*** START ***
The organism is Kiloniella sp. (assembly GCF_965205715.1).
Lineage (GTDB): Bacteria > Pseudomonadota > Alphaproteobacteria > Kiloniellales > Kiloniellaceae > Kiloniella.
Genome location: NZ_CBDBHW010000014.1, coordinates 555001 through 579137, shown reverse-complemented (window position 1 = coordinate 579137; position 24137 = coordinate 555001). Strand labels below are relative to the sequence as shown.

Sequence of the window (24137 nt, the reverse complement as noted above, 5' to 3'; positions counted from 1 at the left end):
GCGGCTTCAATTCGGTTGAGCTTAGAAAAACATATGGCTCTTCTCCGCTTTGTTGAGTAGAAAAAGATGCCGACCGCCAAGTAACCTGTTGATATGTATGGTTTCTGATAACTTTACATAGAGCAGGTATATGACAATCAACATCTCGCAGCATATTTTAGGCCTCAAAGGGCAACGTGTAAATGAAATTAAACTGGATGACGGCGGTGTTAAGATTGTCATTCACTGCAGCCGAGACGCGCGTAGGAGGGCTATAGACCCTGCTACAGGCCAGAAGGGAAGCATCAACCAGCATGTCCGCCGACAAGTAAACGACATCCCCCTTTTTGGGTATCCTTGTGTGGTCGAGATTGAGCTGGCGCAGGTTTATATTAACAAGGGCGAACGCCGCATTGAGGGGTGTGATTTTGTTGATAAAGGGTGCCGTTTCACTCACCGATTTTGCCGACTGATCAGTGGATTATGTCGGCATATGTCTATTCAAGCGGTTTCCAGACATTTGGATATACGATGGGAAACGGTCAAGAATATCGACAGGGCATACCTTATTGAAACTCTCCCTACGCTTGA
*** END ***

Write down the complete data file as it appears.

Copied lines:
The organism is Kiloniella sp. (assembly GCF_965205715.1).
Lineage (GTDB): Bacteria > Pseudomonadota > Alphaproteobacteria > Kiloniellales > Kiloniellaceae > Kiloniella.
Genome location: NZ_CBDBHW010000014.1, coordinates 555001 through 579137, shown reverse-complemented (window position 1 = coordinate 579137; position 24137 = coordinate 555001). Strand labels below are relative to the sequence as shown.

Sequence of the window (24137 nt, the reverse complement as noted above, 5' to 3'; positions counted from 1 at the left end):
GCGGCTTCAATTCGGTTGAGCTTAGAAAAACATATGGCTCTTCTCCGCTTTGTTGAGTAGAAAAAGATGCCGACCGCCAAGTAACCTGTTGATATGTATGGTTTCTGATAACTTTACATAGAGCAGGTATATGACAATCAACATCTCGCAGCATATTTTAGGCCTCAAAGGGCAACGTGTAAATGAAATTAAACTGGATGACGGCGGTGTTAAGATTGTCATTCACTGCAGCCGAGACGCGCGTAGGAGGGCTATAGACCCTGCTACAGGCCAGAAGGGAAGCATCAACCAGCATGTCCGCCGACAAGTAAACGACATCCCCCTTTTTGGGTATCCTTGTGTGGTCGAGATTGAGCTGGCGCAGGTTTATATTAACAAGGGCGAACGCCGCATTGAGGGGTGTGATTTTGTTGATAAAGGGTGCCGTTTCACTCACCGATTTTGCCGACTGATCAGTGGATTATGTCGGCATATGTCTATTCAAGCGGTTTCCAGACATTTGGATATACGATGGGAAACGGTCAAGAATATCGACAGGGCATACCTTATTGAAACTCTCCCTACGCTTGA